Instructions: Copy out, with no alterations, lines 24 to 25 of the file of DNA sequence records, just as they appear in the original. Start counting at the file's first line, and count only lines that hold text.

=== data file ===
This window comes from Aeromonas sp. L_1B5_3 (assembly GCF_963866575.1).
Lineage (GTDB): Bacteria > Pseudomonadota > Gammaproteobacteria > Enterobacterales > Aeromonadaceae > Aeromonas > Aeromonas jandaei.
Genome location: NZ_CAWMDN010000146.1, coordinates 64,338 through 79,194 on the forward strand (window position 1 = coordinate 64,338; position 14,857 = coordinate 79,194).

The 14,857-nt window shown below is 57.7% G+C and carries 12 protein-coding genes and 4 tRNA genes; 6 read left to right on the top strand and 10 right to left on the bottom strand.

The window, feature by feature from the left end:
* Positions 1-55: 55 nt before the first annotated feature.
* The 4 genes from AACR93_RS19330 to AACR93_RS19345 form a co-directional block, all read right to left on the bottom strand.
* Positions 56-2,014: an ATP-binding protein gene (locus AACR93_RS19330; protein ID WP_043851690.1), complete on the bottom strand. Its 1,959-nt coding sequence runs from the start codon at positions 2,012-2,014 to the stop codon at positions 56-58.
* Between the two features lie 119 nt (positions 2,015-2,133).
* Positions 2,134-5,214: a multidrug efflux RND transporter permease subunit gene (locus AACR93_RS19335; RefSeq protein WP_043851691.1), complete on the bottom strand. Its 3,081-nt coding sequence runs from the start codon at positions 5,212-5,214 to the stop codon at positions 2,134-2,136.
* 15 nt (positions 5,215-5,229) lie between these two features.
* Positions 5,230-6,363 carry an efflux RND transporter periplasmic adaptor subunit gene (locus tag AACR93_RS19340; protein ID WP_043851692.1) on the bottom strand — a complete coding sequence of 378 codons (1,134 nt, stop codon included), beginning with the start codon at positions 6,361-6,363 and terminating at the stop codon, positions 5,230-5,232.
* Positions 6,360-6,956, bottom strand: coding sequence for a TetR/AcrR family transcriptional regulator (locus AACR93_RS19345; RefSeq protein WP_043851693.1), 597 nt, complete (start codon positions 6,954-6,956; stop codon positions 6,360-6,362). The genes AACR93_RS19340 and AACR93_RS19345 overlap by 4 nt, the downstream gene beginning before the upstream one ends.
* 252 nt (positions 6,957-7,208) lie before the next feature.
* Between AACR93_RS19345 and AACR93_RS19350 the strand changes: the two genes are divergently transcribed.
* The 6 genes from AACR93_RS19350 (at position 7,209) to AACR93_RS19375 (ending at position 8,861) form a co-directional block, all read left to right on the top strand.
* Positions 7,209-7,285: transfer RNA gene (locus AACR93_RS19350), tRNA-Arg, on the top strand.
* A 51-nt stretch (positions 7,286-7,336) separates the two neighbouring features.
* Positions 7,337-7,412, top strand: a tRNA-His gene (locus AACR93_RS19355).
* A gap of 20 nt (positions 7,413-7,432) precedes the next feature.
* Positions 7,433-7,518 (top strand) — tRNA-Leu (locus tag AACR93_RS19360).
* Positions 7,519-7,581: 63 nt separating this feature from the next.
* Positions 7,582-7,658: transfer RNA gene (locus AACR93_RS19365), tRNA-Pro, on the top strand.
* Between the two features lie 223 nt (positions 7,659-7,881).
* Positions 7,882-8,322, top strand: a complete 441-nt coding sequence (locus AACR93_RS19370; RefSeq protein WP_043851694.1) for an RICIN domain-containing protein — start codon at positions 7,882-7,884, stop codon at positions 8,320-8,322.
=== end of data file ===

* Between the two features lie 223 nt (positions 7,659-7,881).
* Positions 7,882-8,322, top strand: a complete 441-nt coding sequence (locus AACR93_RS19370; RefSeq protein WP_043851694.1) for an RICIN domain-containing protein — start codon at positions 7,882-7,884, stop codon at positions 8,320-8,322.